China media: Territorial disputes
Media and experts criticise Washington for interfering in China's territorial matters as the US calls for a "freeze" on "provocative actions" in the South China Sea.
US Secretary of State John Kerry has urged China and other South East Asian to ensure maritime safety in the contested waters.
Mr Kerry made the appeal at the East Asia Summit held in Myanmar (also known as Burma) over the weekend.
The Philippines, Brunei, Malaysia, Vietnam and Taiwan all have overlapping claims with China in the South China Sea
China's Foreign Minister Wang Yi has dismissed his proposal, restating Beijing's position on protecting its sovereignty in the disputed waters.
Analyst Chen Bing tells Shenzhen Satellite TV that China has sent a strong signal that Beijing will not weaken its stance just because the US has decided to interfere.
"There is a concrete strategy behind every word that Beijing says on the issue of the South China Sea dispute. But Washington can only talk big without having any specific strategy. The US can't even explain clearly what the proposed freeze is about," he adds.
Jia Xiudong, a researcher with the China Institute of International Studies, slams Washington for putting Beijing in a "difficult position".
"The proposal was put up in the name of maintaining peace and stability in the South China sea, but the US is actually trying to interfere to sow discord between China and Asean countries," he writes in the Haiwai Net.
Ruan Zongze, deputy director at the China Institute of International Studies, tells the Global Times that "the US is using the issue as an instrument to facilitate its pivot to Asia".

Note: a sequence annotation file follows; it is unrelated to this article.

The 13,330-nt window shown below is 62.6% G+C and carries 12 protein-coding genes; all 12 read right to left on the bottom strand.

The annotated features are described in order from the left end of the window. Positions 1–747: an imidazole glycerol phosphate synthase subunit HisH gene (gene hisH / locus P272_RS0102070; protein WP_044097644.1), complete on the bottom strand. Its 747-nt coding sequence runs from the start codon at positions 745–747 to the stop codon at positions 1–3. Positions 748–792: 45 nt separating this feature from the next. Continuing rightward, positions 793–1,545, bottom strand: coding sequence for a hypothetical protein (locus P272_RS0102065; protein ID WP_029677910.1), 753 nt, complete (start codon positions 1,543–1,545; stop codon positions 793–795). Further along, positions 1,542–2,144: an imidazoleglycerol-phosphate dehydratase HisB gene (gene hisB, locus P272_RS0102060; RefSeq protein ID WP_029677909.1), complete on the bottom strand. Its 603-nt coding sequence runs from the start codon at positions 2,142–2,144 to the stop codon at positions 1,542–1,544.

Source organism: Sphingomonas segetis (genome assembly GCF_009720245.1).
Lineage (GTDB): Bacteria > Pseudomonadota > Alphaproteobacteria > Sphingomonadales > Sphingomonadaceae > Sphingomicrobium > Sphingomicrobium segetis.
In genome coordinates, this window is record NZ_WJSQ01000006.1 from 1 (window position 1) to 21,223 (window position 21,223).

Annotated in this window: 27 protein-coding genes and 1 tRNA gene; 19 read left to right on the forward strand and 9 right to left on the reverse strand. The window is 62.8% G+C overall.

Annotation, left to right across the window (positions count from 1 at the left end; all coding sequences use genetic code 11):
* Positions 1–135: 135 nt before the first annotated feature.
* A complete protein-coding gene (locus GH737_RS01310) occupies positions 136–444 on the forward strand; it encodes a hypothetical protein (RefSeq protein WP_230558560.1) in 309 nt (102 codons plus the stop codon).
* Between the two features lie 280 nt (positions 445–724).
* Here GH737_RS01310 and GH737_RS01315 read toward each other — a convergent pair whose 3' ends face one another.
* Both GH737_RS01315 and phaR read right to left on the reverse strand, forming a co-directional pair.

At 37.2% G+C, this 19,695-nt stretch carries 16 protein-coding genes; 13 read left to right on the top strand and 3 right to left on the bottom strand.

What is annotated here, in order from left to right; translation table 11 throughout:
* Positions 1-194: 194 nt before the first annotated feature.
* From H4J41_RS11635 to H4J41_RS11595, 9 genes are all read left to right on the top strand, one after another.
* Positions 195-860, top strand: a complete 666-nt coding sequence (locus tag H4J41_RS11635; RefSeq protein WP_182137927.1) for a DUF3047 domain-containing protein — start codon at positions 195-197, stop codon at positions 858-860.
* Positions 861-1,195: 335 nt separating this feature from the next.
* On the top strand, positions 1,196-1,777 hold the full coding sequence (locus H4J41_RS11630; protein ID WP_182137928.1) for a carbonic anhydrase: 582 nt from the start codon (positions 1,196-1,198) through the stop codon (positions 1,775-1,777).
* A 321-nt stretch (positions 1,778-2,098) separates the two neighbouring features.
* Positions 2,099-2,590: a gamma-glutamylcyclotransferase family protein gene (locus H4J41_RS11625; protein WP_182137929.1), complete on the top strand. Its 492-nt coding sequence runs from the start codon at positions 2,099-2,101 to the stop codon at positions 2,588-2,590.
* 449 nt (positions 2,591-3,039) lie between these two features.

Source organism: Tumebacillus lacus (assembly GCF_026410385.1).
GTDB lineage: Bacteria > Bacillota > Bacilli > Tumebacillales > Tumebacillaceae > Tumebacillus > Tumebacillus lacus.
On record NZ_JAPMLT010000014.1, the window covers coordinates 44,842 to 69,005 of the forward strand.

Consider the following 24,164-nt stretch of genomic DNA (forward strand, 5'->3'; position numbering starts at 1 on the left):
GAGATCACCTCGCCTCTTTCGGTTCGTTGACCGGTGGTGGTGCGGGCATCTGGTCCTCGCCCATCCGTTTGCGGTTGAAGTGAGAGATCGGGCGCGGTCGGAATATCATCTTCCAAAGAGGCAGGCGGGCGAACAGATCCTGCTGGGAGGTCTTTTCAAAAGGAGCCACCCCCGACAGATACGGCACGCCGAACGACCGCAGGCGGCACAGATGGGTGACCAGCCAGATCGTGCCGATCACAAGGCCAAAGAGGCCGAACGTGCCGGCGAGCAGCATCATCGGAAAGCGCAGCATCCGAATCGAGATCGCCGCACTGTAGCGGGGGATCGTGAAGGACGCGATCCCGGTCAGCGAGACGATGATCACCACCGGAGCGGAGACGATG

Historic TV series
Moving on to other news, papers praise Beijing's contribution in the global fight against Ebola.
The Chinese government has decided to provide 30 million yuan (£2.89m;$4.86m) in humanitarian aid to Guinea, Liberia, Nigeria and Sierra Leone.
The Ebola outbreak - the worst-ever - is centred on four West African countries, but has spread to other countries in recent months.
An article from Xinhua News agency comments on "China's strength in fighting Ebola". It notes that China is "happy to help others in difficult times".
"China's contribution in the fight against disasters have gained the world's attention… The whole world needs to deal with the disease together. In the fight against Ebola, China is taking action," it says.
A commentary in the People's Daily recalls China sent a medical team during the initial stage of the Ebola outbreak.
"Some countries promised to help Africa fight the disease, but they evacuated their doctors and diplomats as soon as possible. In contrast to these countries, China has been widely praised for its humanitarian aid," says the article.
And finally, a television series telling the story of Deng Xiaoping and his leadership between 1976 and 1984 has gained public attention.
According to experts, the drama will give a renewed perspective on history by featuring "sensitive figures" such as former Party leaders Hua Guofeng and Hu Yaobang.
Experts interviewed by the Global Times add that Mr Deng's "legacy and influence matter even today" as President Xi Jinping's anti-graft campaign is "inherited from Mr Deng's philosophy".
"The 'Chinese dream' put forth by President Xi Jinping is a step forward from Mr Deng's reform idea that was aimed at improving China's economy to provide better living standards to citizens," Cai Zhiqiang, a professor with the Party School of the Communist Party of China Central Committee, says.